Published transmission curves for the B+W 081 blue filter look superficially similar to the Wratten 44a. Has anybody ever compared them directly? The 081 is out of production but they show up on auction every now and then.
I mean no disrespect, Nodda. There are unquestionably forums and chats dedicated to what might now be classified as alt or historical motion picture techniques. There's even a new 600 million dollar facility at our local University (UCB) dedicated to alt or art films. I don't know what it provides different than the low-budget private venue right down the street except wine and champagne instead of orange soda and popcorn. But it does demonstrate a lot of significant donor interest behind it that would make us still photographers salivate for just a tiny percent of it. They show some framed work in the lobby, but motion pictures are the primary focus. I've instantly gotten answers from Hollywood technicians about filtration issues that were fairly frustrating on forums like this.
My whole point is that he's after a particular look which he assumes is due to Ortho film, but might not be. So it's not necessarily about an allegedly correct filter at all. Other types of questions are also relevant, like one already mentioned - makeup.
There are plenty of tests coming as well. In the end, what will matter are the test results that look "right" for the film we are making, and not some nanometer graph. Maybe the final choice will be something common, maybe it's a gel filter, maybe it's something obscure from Edmund Optics. The point is, from help on this forum, I now have more, curated options to begin subjective tests - thanks everybody.
Knowing the director, he will probably prefer no make-up, or actually make efforts to make them grubbier - think Daniel Day Lewis in "There Will Be Blood." The look will be sharp where it counts, and the tonality derived from real skin.
It may be that certain shots will use blue, cyan or green, depending on how we want skies and land/seascapes to look, and how prominent a face is in frame.
I look forward to seeing your research progress and what the end result ends up looking like.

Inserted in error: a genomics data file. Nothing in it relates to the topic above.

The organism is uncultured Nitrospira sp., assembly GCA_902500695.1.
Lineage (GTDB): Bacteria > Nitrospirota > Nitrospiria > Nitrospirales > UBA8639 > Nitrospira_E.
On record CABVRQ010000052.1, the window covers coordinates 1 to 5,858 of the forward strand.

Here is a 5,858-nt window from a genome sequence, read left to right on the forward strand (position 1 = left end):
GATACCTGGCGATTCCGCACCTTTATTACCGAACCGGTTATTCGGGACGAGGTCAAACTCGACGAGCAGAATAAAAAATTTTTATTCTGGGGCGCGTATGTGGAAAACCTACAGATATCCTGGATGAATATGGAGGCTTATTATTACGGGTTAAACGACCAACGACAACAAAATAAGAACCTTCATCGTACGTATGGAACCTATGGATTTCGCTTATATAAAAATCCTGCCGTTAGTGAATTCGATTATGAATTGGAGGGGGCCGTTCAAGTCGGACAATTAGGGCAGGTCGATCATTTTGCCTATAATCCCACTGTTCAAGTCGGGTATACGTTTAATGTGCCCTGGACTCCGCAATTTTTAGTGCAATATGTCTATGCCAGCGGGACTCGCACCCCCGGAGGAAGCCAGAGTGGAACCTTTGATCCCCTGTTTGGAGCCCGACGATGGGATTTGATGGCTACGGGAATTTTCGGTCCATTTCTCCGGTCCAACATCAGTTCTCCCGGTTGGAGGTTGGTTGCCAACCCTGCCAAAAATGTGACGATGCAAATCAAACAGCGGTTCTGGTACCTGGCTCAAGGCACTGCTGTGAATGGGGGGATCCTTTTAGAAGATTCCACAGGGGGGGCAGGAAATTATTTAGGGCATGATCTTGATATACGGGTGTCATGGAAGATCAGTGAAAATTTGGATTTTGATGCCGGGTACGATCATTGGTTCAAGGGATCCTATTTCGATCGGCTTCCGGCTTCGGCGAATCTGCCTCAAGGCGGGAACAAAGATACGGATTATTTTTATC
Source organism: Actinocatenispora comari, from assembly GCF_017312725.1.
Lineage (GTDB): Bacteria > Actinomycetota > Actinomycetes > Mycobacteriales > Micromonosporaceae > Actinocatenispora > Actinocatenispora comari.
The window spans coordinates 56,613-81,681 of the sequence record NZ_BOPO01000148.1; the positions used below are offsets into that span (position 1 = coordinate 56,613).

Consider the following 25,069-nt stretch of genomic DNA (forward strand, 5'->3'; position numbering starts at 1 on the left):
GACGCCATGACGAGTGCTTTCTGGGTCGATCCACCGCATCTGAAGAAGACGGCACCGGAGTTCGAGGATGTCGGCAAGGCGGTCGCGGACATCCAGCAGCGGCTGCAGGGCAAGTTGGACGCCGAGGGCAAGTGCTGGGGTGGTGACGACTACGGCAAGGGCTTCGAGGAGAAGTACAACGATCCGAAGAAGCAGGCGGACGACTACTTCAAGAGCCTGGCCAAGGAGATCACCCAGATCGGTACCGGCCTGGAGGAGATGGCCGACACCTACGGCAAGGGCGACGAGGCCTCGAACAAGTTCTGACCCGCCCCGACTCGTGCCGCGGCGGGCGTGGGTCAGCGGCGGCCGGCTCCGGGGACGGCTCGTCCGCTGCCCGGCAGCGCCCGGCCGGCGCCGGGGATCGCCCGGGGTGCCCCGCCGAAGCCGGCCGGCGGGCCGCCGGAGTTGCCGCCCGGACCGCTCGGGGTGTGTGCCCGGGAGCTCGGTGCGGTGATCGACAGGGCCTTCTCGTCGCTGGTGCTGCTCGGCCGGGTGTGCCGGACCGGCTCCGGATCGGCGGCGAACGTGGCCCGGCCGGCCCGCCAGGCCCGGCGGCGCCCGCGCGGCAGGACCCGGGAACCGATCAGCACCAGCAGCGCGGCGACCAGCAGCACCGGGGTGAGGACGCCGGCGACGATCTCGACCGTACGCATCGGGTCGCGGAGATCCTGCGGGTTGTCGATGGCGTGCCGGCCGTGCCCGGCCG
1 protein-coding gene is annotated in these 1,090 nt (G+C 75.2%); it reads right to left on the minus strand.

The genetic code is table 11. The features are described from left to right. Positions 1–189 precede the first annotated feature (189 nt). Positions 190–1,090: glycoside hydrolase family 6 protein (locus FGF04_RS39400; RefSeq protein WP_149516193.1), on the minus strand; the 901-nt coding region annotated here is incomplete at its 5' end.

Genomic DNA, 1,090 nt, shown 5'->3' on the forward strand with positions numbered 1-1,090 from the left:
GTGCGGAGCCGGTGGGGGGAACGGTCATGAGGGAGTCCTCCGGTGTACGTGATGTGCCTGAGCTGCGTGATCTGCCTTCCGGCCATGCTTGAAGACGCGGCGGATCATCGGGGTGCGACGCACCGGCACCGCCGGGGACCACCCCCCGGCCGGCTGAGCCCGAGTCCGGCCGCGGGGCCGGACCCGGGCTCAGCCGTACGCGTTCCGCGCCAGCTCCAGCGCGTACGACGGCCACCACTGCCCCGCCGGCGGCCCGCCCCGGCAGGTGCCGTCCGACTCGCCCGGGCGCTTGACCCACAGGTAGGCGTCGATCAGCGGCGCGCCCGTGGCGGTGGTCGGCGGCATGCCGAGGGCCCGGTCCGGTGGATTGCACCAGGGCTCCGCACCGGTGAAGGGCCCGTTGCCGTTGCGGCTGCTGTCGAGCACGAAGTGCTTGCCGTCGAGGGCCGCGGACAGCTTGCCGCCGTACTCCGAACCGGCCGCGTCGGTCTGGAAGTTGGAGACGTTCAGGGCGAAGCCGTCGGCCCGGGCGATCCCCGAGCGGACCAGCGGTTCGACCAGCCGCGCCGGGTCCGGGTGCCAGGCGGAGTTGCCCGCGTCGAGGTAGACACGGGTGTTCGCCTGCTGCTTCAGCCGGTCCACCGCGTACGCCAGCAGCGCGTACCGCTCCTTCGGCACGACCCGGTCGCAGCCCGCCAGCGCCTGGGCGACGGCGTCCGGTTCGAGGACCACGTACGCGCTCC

But I can't say that oddly coloured lights would be overly high on my list of concerns when dealing with professional talent. (And aspiring talent is readily convinced to roll with just about anything if you have the pull to make it look good for their career.) Just remember how many actors these days pull of stunning performances on a complete green screen or even in a mo-cap studio wearing pingpong ball covered spandex... Things on set look weird, and that kind of goes with the job. If your talent knows the look and understands what is going on, then I would be highly shocked to hear about anyone having an issue shooting a film in heavily tinted light.
I've not been in front of many cameras, but I for one would much prefer weird coloured light to excessive amounts of light if that is what it ends up taking to get enough through a filter to make the needed exposures for a shot.
Good luck, and I hope the project goes well.
Please remind me the stunning performance by any actor in a completely blue/greenscreen world. I must have missed it. Our team is committed to creating a tangible world for the audience where a great actor can react to real things, and live in the role and transport the viewer. I am part of making everyone's work look good, not just my own. As someone who works in constant, very close proximity to actors, I will have to disagree - a primary blue or green set would indeed be distracting to them. The set would also be deeply colored for all of the interiors: 20 days of work out of 30 and many emotionally intense scenes.
I think of it this way:
I distract the actor less from his/her work-> the acting is very good -> the film is good in what it set out to do -> my work is seen and appreciated.
I can't really recall anyone complaining about Andy Serkis's work...
I've spent a lot of time in spaces lit by heavily tinted red or green light, and have guided tours in a small observatory, lit in red, for hundreds of people of all ages over the years. First reaction upon seeing the red lights tends to bring a reaction, but I've never once seen someone dwelling on the lighting for more than a few minutes. (They all either focus on the telescope, or get distracted by playing with how voices echo off the dome.)
Human vision is surprisingly adaptable, and we're talking gelled lights, not putting a high powered strobe in an actor's face. And you're not flipping the switch on them after calling action and surprising them with it.
I think you're highly overestimating how 'distracting' the lighting effect would be, but it is your project, and I'm not going to lose any sleep over what methods you attempt to get the look you're going for.
The nice thing about projects like this is that, even if you make a "mistake" on the first try, it might prove useful somewhere down the line. Sounds like you are willing to experiment some, and hopefully you'll have some fun with it too.
Well... not so much. It's a proper theatrical feature film with international distribution- so there will be a lot of testing and extra prep on my end. It will need to be ironed out by the time we enter production. I'll see what I can share of the technical results after it's all done and in the market.
Thanks everyone for pointing me in good directions...
I ultimately found this:
I am testing it with double x tomorrow.
However, for the actual movie, via Panavision, Schneider is custom making filters for us. They will have the same 570 nm cut, but transmitting much more of the violet and UV light.
This will be a very interesting looking movie.
Wow. Good find!
that SP570 looks great and is offered in common sizes.
What glass will be used in your custom Schneider/B&W filter?